If you actively trade marketable securities in your tax-free savings account, you may be surprised to learn that this activity could constitute a business, and the TFSA, rather than being tax free, could be subject to tax on its business income.
In the past few years, day trading in a TFSA has been a focus area for the Canada Revenue Agency’s audit and reassessment activities, and the agency has been targeting taxpayers who actively trade securities in their TFSAs. A tax case decided earlier this month involved a taxpayer who grew his TFSA to more than $617,000 from $15,000 in three years by day trading penny stocks.
The taxpayer, a Vancouver-based investment adviser, opened his first TFSA at the very beginning of the program’s launch on Jan. 2, 2009. It was a self-directed TFSA, and all securities purchased and sold by the TFSA were “qualified investments,” as stipulated by the Income Tax Act.
Common types of qualified investments include: money, guaranteed investment certificates and other deposits, most securities listed on a designated stock exchange such as shares of corporations, warrants and options, and units of exchange-traded funds, real estate investment trusts, mutual funds and segregated funds, debt obligations of a corporation listed on a designated stock exchange, and debt obligations that have an investment-grade rating. The CRA maintains a comprehensive list of qualified investments in its Folio S3-F10-C1, Qualified Investments — RRSPs, RESPs, RRIFs, RDSPs and TFSAs.
Most of the taxpayer’s TFSA investments were non-dividend paying and speculative in nature, with the majority being junior mining penny stocks listed on the TSX Venture Exchange. The taxpayer’s TFSA held most of the shares for only brief periods of time.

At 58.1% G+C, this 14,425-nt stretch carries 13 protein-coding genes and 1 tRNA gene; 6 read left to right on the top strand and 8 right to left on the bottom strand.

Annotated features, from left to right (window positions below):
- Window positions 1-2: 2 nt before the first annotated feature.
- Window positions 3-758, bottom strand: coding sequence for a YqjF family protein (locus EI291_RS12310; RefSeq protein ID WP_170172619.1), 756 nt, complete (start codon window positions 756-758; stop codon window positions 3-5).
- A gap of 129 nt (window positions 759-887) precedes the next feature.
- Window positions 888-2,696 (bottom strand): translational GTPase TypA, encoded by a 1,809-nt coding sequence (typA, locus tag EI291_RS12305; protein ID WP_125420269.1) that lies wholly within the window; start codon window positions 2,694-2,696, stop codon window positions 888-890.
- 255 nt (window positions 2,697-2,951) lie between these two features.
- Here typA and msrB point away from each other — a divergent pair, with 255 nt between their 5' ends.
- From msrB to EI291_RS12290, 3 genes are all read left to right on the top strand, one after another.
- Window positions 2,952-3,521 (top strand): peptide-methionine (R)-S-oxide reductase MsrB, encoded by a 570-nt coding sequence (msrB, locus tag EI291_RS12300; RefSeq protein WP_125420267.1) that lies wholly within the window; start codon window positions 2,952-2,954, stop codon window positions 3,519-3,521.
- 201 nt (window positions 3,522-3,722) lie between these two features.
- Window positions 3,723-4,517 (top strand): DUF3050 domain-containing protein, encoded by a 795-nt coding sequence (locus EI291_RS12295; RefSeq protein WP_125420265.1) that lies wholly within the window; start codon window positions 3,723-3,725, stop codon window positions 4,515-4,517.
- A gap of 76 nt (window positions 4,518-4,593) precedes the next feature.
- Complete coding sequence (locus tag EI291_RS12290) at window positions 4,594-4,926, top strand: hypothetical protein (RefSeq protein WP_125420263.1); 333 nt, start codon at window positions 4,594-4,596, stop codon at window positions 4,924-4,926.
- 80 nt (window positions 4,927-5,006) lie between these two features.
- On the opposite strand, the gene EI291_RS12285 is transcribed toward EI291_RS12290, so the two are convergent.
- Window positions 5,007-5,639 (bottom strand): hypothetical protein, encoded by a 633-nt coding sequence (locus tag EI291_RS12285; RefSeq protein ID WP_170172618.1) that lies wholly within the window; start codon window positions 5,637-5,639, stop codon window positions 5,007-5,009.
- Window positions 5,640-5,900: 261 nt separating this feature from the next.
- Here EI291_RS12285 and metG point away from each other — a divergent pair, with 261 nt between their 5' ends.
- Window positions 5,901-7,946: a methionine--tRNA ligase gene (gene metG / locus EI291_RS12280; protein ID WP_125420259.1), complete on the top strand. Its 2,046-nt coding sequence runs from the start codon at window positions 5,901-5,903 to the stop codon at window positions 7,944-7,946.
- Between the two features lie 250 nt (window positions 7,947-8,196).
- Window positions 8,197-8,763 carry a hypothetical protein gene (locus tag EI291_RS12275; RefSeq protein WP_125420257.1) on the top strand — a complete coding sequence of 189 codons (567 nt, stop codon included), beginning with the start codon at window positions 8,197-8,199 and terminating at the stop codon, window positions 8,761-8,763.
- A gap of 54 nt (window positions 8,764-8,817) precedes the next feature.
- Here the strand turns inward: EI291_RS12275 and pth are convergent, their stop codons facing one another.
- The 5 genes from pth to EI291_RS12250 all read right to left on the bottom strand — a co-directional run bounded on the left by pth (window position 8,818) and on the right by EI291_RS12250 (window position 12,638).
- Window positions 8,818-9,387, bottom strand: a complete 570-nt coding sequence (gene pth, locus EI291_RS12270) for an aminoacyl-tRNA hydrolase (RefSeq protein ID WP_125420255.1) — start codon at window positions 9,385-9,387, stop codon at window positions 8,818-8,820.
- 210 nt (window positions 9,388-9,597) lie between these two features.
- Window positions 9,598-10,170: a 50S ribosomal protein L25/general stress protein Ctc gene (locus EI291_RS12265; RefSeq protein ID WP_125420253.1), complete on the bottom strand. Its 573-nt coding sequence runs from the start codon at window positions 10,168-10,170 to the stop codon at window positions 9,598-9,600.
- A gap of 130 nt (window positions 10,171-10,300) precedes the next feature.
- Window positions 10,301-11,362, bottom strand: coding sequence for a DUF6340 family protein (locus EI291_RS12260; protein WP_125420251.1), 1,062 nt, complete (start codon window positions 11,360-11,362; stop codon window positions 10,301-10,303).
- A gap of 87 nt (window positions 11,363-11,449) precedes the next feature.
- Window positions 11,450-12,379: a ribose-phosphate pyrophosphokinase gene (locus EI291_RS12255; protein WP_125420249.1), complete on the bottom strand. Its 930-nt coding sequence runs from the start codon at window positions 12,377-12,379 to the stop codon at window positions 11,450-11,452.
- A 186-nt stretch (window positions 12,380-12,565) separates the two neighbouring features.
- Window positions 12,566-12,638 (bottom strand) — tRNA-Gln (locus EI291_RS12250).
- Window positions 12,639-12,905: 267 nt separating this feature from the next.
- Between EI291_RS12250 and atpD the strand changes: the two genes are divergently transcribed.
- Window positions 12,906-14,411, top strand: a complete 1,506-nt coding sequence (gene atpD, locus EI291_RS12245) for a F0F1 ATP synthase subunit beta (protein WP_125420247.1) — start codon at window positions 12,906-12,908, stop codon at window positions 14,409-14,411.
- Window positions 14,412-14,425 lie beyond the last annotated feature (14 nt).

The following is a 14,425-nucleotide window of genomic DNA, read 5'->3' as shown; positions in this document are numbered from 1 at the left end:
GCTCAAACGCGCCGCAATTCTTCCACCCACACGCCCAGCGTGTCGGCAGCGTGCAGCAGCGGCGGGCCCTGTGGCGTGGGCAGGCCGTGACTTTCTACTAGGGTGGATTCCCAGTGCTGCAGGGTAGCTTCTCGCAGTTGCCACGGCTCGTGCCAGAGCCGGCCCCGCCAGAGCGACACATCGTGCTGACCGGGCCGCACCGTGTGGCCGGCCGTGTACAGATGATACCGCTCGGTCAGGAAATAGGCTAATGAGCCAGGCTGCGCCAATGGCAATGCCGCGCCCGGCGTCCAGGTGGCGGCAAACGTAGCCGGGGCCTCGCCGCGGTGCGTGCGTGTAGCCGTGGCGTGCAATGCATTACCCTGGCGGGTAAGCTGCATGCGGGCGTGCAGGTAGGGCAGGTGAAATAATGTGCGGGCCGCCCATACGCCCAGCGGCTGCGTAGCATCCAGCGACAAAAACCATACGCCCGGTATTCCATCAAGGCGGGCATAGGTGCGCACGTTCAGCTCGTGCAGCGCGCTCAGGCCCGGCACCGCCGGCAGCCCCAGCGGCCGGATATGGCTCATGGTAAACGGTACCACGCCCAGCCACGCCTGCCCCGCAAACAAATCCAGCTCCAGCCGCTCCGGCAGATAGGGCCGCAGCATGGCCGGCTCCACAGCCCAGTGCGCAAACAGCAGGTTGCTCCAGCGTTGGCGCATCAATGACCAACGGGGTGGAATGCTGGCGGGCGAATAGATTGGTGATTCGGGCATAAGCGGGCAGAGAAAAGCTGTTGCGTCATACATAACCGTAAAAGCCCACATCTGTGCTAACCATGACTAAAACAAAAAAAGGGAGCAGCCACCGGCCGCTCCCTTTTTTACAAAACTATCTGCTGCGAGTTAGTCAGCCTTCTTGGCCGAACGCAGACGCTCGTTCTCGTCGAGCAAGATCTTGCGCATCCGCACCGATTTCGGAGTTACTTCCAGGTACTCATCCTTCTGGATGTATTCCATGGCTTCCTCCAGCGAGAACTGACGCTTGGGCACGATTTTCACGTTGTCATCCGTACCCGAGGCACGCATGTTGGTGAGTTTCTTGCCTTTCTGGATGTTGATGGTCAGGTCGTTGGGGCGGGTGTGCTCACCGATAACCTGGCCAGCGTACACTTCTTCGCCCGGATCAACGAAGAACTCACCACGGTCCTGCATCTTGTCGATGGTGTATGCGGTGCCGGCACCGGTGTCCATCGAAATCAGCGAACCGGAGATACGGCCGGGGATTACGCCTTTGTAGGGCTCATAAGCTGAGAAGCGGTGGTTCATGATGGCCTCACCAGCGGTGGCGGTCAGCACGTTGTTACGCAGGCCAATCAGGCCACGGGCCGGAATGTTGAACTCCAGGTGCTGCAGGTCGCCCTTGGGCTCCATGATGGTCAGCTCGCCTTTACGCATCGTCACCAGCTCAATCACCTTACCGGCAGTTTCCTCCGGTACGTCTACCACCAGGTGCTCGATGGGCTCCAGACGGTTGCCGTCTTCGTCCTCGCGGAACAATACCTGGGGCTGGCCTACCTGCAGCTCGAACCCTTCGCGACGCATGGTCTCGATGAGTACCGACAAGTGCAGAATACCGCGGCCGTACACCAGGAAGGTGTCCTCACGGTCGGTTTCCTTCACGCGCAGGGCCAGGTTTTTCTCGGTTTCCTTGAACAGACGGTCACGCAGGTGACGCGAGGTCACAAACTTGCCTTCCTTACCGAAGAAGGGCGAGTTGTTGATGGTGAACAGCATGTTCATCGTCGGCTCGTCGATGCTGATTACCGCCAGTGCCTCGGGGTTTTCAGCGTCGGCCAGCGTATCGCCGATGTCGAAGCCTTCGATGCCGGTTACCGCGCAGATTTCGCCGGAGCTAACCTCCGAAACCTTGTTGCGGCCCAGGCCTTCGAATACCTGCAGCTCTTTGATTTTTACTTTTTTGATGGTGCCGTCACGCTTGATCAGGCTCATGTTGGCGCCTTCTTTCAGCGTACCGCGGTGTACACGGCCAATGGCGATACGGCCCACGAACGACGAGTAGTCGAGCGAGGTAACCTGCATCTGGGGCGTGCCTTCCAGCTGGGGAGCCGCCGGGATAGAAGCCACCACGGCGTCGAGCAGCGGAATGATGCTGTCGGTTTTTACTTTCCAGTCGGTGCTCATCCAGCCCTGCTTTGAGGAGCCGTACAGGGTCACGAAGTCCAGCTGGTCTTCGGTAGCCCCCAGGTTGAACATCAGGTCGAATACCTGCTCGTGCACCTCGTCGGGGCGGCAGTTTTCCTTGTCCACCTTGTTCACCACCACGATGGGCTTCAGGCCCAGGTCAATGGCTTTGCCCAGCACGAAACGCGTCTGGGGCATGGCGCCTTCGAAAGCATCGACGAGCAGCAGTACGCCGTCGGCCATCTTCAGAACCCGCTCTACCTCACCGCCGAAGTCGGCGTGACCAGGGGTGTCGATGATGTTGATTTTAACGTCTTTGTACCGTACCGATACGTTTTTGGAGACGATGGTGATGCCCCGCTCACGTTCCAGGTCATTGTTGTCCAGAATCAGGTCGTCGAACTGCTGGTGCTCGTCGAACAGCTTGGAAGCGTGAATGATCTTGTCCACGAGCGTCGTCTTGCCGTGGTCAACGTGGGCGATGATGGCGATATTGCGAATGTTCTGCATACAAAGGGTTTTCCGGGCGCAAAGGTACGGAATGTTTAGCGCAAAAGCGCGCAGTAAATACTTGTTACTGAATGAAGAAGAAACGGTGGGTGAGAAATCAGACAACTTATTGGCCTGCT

The taxpayer contributed the maximum allowable contributions of $5,000 to his TFSA in early January in each of 2009, 2010 and 2011. By Dec. 31, 2011, his TFSA had grown to a fair market value of $617,371. By the end of 2012, the TFSA’s market value had dropped to $564,483. Shortly thereafter, in January 2013, the taxpayer liquidated the securities in his TFSA, and transferred proceeds of nearly $547,800 to himself on a tax-free basis.
The CRA reassessed the taxpayer’s TFSA for each of the 2009, 2010, 2011 and 2012 taxation years on the basis that the TFSA carried on a business of trading qualified investments in each of those years and, therefore, the income from carrying on that business during each of those years was subject to income tax. The tax assessed was based on taxable income of $44,270 in 2009, $180,190 in 2010, $330,994 in 2011 and $14,027 in 2012.
The CRA considers a variety of factors when determining whether a taxpayer’s gains from securities constitute carrying on a business, including the frequency of the transactions, the duration of the holdings, the intention to acquire securities for resale at a profit, the nature and quantity of the securities, and the time spent on the activity.